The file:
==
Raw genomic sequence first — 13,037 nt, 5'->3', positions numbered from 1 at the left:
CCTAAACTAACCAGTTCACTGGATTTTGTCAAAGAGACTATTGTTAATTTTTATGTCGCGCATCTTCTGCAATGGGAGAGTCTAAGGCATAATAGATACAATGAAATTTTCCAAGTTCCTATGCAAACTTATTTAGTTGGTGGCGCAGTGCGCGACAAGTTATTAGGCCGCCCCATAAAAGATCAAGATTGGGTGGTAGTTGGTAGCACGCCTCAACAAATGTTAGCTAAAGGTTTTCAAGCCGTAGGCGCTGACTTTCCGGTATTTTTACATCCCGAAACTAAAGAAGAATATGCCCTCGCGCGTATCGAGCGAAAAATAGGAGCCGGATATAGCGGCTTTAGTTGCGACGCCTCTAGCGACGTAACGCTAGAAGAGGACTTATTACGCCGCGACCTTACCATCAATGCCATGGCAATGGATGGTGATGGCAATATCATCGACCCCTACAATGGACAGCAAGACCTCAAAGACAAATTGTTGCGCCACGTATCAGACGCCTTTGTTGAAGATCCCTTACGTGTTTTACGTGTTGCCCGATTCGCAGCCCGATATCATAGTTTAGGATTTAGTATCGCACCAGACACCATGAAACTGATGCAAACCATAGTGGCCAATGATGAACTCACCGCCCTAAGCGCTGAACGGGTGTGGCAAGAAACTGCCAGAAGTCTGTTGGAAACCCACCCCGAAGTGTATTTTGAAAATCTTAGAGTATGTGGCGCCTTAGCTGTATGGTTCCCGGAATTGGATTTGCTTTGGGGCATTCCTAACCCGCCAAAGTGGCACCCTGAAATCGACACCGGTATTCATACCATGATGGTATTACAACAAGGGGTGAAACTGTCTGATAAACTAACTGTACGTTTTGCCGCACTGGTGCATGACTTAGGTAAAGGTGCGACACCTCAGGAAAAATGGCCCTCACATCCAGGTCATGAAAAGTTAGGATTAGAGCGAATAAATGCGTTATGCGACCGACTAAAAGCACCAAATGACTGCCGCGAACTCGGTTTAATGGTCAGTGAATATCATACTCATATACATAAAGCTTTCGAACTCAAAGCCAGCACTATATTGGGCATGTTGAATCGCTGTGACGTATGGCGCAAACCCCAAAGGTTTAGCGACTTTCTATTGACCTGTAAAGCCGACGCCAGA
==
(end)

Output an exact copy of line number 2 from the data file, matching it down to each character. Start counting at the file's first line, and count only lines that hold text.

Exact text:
CCTAAACTAACCAGTTCACTGGATTTTGTCAAAGAGACTATTGTTAATTTTTATGTCGCGCATCTTCTGCAATGGGAGAGTCTAAGGCATAATAGATACAATGAAATTTTCCAAGTTCCTATGCAAACTTATTTAGTTGGTGGCGCAGTGCGCGACAAGTTATTAGGCCGCCCCATAAAAGATCAAGATTGGGTGGTAGTTGGTAGCACGCCTCAACAAATGTTAGCTAAAGGTTTTCAAGCCGTAGGCGCTGACTTTCCGGTATTTTTACATCCCGAAACTAAAGAAGAATATGCCCTCGCGCGTATCGAGCGAAAAATAGGAGCCGGATATAGCGGCTTTAGTTGCGACGCCTCTAGCGACGTAACGCTAGAAGAGGACTTATTACGCCGCGACCTTACCATCAATGCCATGGCAATGGATGGTGATGGCAATATCATCGACCCCTACAATGGACAGCAAGACCTCAAAGACAAATTGTTGCGCCACGTATCAGACGCCTTTGTTGAAGATCCCTTACGTGTTTTACGTGTTGCCCGATTCGCAGCCCGATATCATAGTTTAGGATTTAGTATCGCACCAGACACCATGAAACTGATGCAAACCATAGTGGCCAATGATGAACTCACCGCCCTAAGCGCTGAACGGGTGTGGCAAGAAACTGCCAGAAGTCTGTTGGAAACCCACCCCGAAGTGTATTTTGAAAATCTTAGAGTATGTGGCGCCTTAGCTGTATGGTTCCCGGAATTGGATTTGCTTTGGGGCATTCCTAACCCGCCAAAGTGGCACCCTGAAATCGACACCGGTATTCATACCATGATGGTATTACAACAAGGGGTGAAACTGTCTGATAAACTAACTGTACGTTTTGCCGCACTGGTGCATGACTTAGGTAAAGGTGCGACACCTCAGGAAAAATGGCCCTCACATCCAGGTCATGAAAAGTTAGGATTAGAGCGAATAAATGCGTTATGCGACCGACTAAAAGCACCAAATGACTGCCGCGAACTCGGTTTAATGGTCAGTGAATATCATACTCATATACATAAAGCTTTCGAACTCAAAGCCAGCACTATATTGGGCATGTTGAATCGCTGTGACGTATGGCGCAAACCCCAAAGGTTTAGCGACTTTCTATTGACCTGTAAAGCCGACGCCAGA